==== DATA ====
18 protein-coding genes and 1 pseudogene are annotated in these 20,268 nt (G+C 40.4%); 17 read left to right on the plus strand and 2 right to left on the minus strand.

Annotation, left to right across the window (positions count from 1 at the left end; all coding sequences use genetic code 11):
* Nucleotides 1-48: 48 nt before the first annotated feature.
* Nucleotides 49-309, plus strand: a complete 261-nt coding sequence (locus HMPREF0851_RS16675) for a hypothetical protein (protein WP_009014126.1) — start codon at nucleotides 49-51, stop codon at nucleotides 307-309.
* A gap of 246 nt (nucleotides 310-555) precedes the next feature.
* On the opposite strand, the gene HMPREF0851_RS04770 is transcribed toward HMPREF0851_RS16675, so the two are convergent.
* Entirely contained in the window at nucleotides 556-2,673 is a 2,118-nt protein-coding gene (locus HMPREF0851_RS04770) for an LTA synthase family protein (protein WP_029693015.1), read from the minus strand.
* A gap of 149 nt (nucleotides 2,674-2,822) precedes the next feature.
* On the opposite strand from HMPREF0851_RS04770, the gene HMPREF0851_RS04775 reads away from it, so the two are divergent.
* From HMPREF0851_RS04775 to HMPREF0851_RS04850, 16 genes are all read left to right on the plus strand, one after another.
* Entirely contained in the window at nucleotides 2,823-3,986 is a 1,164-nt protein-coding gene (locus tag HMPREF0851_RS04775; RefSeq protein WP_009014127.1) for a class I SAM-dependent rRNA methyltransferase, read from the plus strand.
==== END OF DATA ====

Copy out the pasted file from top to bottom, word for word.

18 protein-coding genes and 1 pseudogene are annotated in these 20,268 nt (G+C 40.4%); 17 read left to right on the plus strand and 2 right to left on the minus strand.

Annotation, left to right across the window (positions count from 1 at the left end; all coding sequences use genetic code 11):
* Nucleotides 1-48: 48 nt before the first annotated feature.
* Nucleotides 49-309, plus strand: a complete 261-nt coding sequence (locus HMPREF0851_RS16675) for a hypothetical protein (protein WP_009014126.1) — start codon at nucleotides 49-51, stop codon at nucleotides 307-309.
* A gap of 246 nt (nucleotides 310-555) precedes the next feature.
* On the opposite strand, the gene HMPREF0851_RS04770 is transcribed toward HMPREF0851_RS16675, so the two are convergent.
* Entirely contained in the window at nucleotides 556-2,673 is a 2,118-nt protein-coding gene (locus HMPREF0851_RS04770) for an LTA synthase family protein (protein WP_029693015.1), read from the minus strand.
* A gap of 149 nt (nucleotides 2,674-2,822) precedes the next feature.
* On the opposite strand from HMPREF0851_RS04770, the gene HMPREF0851_RS04775 reads away from it, so the two are divergent.
* From HMPREF0851_RS04775 to HMPREF0851_RS04850, 16 genes are all read left to right on the plus strand, one after another.
* Entirely contained in the window at nucleotides 2,823-3,986 is a 1,164-nt protein-coding gene (locus tag HMPREF0851_RS04775; RefSeq protein WP_009014127.1) for a class I SAM-dependent rRNA methyltransferase, read from the plus strand.